Health Economics Seminars (EUR)

Marjon van der Pol (University of Aberdeen, United Kingdom)
Thursday, October 20, 2016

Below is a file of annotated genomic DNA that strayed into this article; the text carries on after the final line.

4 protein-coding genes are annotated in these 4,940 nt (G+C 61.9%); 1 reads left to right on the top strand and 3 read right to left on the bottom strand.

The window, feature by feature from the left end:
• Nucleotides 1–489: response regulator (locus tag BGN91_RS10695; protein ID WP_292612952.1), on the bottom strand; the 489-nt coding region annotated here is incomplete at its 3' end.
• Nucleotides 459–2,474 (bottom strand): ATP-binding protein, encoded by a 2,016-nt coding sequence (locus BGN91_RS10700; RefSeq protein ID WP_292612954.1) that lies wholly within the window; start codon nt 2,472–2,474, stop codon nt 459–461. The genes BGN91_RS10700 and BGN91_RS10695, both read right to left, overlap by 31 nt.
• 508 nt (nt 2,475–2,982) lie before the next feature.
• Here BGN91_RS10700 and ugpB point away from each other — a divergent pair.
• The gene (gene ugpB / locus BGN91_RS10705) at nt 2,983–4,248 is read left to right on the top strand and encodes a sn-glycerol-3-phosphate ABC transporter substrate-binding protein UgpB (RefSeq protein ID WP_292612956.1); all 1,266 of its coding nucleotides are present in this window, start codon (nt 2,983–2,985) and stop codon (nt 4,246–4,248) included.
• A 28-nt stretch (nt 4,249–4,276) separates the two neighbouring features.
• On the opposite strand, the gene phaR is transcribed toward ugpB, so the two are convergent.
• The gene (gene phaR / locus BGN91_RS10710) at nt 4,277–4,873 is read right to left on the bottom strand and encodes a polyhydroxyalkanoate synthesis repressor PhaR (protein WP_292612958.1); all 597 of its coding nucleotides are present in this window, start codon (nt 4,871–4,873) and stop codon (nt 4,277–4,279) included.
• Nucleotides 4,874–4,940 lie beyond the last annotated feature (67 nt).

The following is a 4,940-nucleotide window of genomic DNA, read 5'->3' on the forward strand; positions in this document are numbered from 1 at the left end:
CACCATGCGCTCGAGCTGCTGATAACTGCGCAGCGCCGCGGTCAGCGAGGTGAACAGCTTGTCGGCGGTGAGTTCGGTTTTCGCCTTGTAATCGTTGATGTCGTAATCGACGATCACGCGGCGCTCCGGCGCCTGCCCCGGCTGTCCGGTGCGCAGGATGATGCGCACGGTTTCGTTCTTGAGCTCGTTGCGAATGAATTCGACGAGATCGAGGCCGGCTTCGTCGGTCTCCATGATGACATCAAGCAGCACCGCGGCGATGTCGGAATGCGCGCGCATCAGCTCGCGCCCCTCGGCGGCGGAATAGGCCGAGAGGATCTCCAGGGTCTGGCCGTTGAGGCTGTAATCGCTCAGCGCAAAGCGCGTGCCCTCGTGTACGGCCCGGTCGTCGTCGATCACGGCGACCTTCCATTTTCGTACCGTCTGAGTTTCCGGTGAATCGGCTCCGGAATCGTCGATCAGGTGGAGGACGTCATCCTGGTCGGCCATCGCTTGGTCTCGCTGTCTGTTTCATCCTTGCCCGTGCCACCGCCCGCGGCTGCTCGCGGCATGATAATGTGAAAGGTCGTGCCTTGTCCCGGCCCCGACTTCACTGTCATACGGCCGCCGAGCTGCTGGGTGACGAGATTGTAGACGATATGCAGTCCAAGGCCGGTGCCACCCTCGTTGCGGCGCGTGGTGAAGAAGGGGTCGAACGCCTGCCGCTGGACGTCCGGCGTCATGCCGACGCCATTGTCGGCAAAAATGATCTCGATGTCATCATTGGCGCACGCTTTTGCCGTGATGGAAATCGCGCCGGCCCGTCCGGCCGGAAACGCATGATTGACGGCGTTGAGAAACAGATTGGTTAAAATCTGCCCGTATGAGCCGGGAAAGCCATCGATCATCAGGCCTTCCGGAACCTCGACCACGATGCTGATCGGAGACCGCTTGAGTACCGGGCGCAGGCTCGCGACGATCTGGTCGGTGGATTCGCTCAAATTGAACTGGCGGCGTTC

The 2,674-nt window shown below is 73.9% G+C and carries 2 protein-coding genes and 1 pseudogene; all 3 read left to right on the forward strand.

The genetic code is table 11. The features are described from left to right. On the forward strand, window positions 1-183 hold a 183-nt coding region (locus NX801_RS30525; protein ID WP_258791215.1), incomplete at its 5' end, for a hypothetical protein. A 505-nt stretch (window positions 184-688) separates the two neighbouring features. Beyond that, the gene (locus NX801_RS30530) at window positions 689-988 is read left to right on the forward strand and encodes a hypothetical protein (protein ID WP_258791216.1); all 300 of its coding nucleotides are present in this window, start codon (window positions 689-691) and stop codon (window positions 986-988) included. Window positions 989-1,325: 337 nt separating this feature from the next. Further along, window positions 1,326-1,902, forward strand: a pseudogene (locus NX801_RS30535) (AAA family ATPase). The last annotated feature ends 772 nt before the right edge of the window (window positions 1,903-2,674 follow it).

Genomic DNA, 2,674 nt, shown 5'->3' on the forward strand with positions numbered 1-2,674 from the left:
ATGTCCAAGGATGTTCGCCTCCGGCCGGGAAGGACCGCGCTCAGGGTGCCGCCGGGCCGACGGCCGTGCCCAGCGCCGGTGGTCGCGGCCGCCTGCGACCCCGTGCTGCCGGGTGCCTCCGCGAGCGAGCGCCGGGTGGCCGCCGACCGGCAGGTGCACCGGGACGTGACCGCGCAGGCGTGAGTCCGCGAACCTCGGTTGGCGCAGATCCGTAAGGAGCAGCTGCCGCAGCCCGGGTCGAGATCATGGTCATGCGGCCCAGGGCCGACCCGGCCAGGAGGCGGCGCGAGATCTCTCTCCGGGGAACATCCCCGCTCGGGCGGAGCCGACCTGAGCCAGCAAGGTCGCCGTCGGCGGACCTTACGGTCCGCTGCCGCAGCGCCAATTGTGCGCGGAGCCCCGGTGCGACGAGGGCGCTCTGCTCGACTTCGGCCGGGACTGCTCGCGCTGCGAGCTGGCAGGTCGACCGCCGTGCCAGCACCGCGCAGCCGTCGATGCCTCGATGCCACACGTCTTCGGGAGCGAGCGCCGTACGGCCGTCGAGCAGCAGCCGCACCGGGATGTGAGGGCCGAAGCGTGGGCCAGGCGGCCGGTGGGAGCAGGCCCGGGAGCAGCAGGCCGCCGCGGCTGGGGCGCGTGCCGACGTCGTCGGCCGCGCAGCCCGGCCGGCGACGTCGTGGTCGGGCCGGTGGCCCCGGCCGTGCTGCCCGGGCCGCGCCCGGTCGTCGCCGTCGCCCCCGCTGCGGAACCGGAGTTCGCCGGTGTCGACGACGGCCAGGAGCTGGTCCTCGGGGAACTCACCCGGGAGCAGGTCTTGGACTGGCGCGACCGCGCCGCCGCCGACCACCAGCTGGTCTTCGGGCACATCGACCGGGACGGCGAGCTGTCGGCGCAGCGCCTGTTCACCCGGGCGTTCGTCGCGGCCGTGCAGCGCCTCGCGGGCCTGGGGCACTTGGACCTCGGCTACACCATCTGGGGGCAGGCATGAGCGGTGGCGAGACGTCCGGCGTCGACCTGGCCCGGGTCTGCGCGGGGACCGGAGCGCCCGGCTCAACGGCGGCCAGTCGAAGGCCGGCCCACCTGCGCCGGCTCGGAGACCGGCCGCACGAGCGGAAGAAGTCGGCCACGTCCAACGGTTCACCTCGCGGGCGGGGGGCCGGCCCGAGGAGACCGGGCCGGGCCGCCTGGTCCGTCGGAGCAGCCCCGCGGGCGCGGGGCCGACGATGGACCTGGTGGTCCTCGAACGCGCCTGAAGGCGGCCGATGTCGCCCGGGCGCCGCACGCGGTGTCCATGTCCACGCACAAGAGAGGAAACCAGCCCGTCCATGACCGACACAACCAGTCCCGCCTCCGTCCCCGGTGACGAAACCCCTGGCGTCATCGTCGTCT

There is an increasing interest in the role of individuals’ rates of time preference in the decision to invest in health. However, there is no consensus on how best to elicit time preference and relatively few studies have tested the robustness of elicitation methods. This potential for measurement error may help explain why the correlation between time preference and health behaviours tends to be relatively small even though time preference is a key parameter in economic models. The aim of this paper is to test the robustness of a popular method for eliciting time preference (multiple price list). We test for order effects and examine the impact of a truth telling oath. We conduct exploratory analyses to examine the predictive validity of the different time preference estimates for smoking behaviour. We find strong order effects highlighting the importance of understanding design features when eliciting and interpreting experimental measures of time preferences